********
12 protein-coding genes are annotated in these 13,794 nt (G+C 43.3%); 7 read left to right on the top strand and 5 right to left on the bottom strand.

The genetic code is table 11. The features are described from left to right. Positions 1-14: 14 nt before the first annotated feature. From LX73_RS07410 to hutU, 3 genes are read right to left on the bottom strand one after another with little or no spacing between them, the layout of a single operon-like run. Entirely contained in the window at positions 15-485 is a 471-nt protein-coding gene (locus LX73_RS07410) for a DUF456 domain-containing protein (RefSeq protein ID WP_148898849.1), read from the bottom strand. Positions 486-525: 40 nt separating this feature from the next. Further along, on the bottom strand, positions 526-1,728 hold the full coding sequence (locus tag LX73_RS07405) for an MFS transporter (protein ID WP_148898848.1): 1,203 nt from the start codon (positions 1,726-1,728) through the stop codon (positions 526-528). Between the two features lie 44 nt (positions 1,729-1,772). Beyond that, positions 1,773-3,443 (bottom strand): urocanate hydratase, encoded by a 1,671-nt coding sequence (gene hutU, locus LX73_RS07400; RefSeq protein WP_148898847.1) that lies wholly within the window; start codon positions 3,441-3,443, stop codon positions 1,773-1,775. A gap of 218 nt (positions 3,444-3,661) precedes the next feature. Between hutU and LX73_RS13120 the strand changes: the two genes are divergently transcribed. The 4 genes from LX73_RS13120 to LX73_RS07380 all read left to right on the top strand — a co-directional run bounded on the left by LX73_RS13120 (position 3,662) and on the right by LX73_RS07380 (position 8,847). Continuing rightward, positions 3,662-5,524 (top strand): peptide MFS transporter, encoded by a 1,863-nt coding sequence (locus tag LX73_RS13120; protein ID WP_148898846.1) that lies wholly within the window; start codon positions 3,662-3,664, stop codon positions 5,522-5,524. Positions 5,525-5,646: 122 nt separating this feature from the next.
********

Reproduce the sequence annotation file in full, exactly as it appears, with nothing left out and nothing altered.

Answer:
12 protein-coding genes are annotated in these 13,794 nt (G+C 43.3%); 7 read left to right on the top strand and 5 right to left on the bottom strand.

The genetic code is table 11. The features are described from left to right. Positions 1-14: 14 nt before the first annotated feature. From LX73_RS07410 to hutU, 3 genes are read right to left on the bottom strand one after another with little or no spacing between them, the layout of a single operon-like run. Entirely contained in the window at positions 15-485 is a 471-nt protein-coding gene (locus LX73_RS07410) for a DUF456 domain-containing protein (RefSeq protein ID WP_148898849.1), read from the bottom strand. Positions 486-525: 40 nt separating this feature from the next. Further along, on the bottom strand, positions 526-1,728 hold the full coding sequence (locus tag LX73_RS07405) for an MFS transporter (protein ID WP_148898848.1): 1,203 nt from the start codon (positions 1,726-1,728) through the stop codon (positions 526-528). Between the two features lie 44 nt (positions 1,729-1,772). Beyond that, positions 1,773-3,443 (bottom strand): urocanate hydratase, encoded by a 1,671-nt coding sequence (gene hutU, locus LX73_RS07400; RefSeq protein WP_148898847.1) that lies wholly within the window; start codon positions 3,441-3,443, stop codon positions 1,773-1,775. A gap of 218 nt (positions 3,444-3,661) precedes the next feature. Between hutU and LX73_RS13120 the strand changes: the two genes are divergently transcribed. The 4 genes from LX73_RS13120 to LX73_RS07380 all read left to right on the top strand — a co-directional run bounded on the left by LX73_RS13120 (position 3,662) and on the right by LX73_RS07380 (position 8,847). Continuing rightward, positions 3,662-5,524 (top strand): peptide MFS transporter, encoded by a 1,863-nt coding sequence (locus tag LX73_RS13120; protein ID WP_148898846.1) that lies wholly within the window; start codon positions 3,662-3,664, stop codon positions 5,522-5,524. Positions 5,525-5,646: 122 nt separating this feature from the next.